02 July 2022

Directed by F.W. Murnau

Tonight, Il Cinema Ritrovato 2022 presents one of the first horror films, Nosferatu (1922) by Friedrich Wilhelm Murnau. The Bologna Opera House Orchestra, conducted by Timothy Brock, will accompany this masterpiece turning 100. Nosferatu is one of the cornerstones of horror and expressionist cinema, and will likely hypnotise the Piazza Maggiore audience. EFSP presents a post on the films directed by F.W. Murnau.

Max Schreck in Nosferatu (1922)
German collectors card by Ross Verlag in the series Vom Werden Deutscher Filmkunst - Der Stumme Film, no. 134. Photo: Ufa. Max Schreck in the first German horror film, Nosferatu – Eine Symphonie des Grauens/Nosferatu (Friedrich Wilhelm Murnau, 1922).

Emil Jannings during the shooting of Der letzte Mann (1924)
German collectors card by Ross Verlag in the series Vom Werden Deutscher Filmkunst - Der Stumme Film, picture, no, 160, Group 43. Photo: Ufa. Friedrich Wilhelm Murnau (left with hat) and Emil Jannings (right) at the set of Der letzte Mann/The Last Laugh (Friedrich Wilhelm Murnau, 1924). Caption: Der letzte Mann wird gefilmt, mit feststehendem Kamerastativ. (The Last Laugh is filmed, with a fixed camera).

Gösta Ekman in Faust, Eine deutsche Volkssage (1926)
German collectors card by Ross Verlag in the series Vom Werden Deutscher Filmkunst - Der Stumme Film, no. 171. Photo: Ufa. Gösta Ekman as the old Faust in Faust, Eine deutsche Volkssage/Faust (Friedrich Wilhelm Murnau, 1926).

Der brennende Acker (1922)

Der brennende Acker (1922)
French postcard by Edition de la Cinématographie Française, Paris. Photo: G.P.C. Publicity still for Der brennende Acker/Burning Soil/La terre qui flambe (Friedrich Wilhelm Murnau, 1922). At the farm of the Rog family. The housemaid Maria (Grete Diercks) eyes Johannes Rog (Vladimir Gajdarov), but he is only interested in money.

Eugen Klöpfer in Der brennende Acker (1922 )
French postcard by Edition de la Cinématographie Française, Paris. Photo: G.P.C. Publicity still for Der brennende Acker/Burning Soil/La terre qui flambe (Friedrich Wilhelm Murnau, 1922) with Eugen Klöpfer. Maria works in the household of Peter Rog (Eugen Klopfer) and his father. Peter is in love with her and wants to marry her, but she instead loves his younger brother Johannes.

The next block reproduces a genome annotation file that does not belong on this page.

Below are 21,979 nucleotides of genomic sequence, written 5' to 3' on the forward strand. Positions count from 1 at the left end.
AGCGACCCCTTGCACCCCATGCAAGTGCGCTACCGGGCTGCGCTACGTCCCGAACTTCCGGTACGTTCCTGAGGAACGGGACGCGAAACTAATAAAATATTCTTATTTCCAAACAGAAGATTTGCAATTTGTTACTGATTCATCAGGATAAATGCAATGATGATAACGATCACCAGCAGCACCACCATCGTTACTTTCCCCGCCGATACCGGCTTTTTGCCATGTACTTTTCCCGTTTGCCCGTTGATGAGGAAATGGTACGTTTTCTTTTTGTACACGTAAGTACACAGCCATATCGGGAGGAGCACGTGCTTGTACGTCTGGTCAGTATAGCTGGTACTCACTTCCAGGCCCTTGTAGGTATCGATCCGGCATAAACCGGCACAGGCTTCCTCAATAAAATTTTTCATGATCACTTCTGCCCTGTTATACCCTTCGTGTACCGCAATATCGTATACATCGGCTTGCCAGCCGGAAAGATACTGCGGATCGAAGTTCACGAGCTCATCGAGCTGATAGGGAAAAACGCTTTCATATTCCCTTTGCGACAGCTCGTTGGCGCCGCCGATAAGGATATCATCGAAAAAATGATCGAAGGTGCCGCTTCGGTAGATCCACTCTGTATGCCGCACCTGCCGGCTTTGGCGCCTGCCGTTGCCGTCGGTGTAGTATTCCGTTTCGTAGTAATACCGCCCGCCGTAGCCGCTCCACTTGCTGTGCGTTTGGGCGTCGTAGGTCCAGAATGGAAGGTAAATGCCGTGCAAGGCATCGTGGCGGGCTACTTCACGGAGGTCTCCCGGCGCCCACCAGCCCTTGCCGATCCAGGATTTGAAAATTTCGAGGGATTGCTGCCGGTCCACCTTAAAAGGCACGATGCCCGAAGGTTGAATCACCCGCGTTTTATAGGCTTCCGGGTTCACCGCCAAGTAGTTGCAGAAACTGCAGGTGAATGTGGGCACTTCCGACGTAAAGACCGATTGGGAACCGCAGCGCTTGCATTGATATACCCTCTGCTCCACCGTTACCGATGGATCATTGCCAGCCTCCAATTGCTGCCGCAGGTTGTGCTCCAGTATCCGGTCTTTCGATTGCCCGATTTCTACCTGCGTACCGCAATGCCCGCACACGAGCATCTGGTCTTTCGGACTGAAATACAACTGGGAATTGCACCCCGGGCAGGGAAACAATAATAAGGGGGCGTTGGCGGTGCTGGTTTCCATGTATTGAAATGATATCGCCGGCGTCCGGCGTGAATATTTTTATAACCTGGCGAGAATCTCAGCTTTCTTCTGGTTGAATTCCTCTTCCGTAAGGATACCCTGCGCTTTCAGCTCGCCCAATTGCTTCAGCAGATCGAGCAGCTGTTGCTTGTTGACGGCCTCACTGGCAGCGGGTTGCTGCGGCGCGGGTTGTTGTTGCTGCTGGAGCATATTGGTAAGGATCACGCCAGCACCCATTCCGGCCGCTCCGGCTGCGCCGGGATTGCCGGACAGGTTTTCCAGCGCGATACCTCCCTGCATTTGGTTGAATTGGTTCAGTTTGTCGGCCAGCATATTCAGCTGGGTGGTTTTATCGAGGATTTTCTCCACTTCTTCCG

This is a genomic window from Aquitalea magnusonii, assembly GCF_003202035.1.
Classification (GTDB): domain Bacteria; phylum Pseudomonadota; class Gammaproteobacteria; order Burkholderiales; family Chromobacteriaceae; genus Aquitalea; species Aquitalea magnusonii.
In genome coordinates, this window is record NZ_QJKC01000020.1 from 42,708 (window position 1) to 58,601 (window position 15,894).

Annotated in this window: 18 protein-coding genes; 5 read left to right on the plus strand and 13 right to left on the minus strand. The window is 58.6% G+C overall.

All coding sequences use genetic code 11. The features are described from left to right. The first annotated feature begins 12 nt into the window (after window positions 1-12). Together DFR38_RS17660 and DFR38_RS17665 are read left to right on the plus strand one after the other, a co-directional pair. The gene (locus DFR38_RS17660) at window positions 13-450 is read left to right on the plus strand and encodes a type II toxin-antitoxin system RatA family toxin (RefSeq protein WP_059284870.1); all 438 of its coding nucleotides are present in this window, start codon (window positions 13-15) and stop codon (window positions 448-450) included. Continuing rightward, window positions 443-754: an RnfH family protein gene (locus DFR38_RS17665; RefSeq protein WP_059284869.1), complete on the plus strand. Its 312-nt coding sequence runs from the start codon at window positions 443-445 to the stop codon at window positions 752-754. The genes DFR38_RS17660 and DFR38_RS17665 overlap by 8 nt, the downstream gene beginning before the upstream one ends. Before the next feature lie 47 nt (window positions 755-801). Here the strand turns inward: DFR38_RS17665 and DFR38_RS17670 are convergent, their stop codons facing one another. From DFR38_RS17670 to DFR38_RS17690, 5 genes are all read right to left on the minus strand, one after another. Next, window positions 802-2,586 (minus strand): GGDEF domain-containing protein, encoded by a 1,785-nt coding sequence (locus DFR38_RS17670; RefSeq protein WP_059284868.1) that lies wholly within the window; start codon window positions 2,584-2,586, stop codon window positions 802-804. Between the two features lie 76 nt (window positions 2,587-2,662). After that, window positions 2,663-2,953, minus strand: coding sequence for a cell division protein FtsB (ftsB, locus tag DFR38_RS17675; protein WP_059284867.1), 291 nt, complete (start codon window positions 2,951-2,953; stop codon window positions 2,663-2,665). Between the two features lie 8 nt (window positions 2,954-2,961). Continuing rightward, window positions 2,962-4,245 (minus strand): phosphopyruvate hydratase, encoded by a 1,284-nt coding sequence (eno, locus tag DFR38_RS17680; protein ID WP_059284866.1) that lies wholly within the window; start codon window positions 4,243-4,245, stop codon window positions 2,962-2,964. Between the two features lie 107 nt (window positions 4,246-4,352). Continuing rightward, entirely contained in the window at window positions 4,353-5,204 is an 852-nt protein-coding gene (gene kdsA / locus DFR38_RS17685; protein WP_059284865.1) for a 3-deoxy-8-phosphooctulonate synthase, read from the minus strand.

Der brennende Acker (1922)
French postcard by Edition de la Cinématographie Française, Paris. Photo: G.P.C. Publicity still for Der brennende Acker/Burning Soil/La terre qui flambe (Friedrich Wilhelm Murnau, 1922). Johannes Rog (Vladimir Gajdarov) arrives too late at the deathbed of his father (Werner Krauss), while, left, his brother Peter (Eugen Klöpfer), and right, the maid Maria (Grete Diercks), look on.

In 1919, Friedrich Wilhelm Murnau began working in film. His first feature film, Der Knabe in Blau/The Boy in Blue (1919), based on motifs from the painting 'The Blue Boy' by Thomas Gainsborough, is lost, as are some of his later films. The film Der Bucklige und die Tänzerin/The Hunchback and the Dancer (1920) marked the beginning of a highly fruitful collaboration with screenwriter Carl Mayer, who subsequently wrote the scripts for six more of Murnau's films.

Until 1978, the drama Der brennende Acker/Burning Soil (1922) only survived as the three final reels. In 1978 film historian Vittorio Martinelli identified an almost complete coloured nitrate print of the film in the collection of the Cineteca Italiana in Milan. It formerly belonged to the collection of an Italian priest who had regularly screened old films in psychiatric clinics. After many years of research and restoration, the restored print was first presented in 1993.

When the old farmer Rog (Werner Krauss) dies, his son Johannes (Vladimir Gajdarov), coming from the city, does not make it to his deathbed in time. After Rog's death, his other son Peter (Eugen Klöpfer) takes over the farm.

Johannes, who does not consider himself suitable for work in the countryside, becomes a secretary to Count Rudenburg. Johannes is interested in the latter's daughter Gerda, who had arranged the job for him, but when he learns that a source of petroleum is suspected under the "Teufelsacker" (The Devil's acre) - a barren piece of land that Rudenburg had bequeathed to his second wife Helga in his will - he turns his attention to it.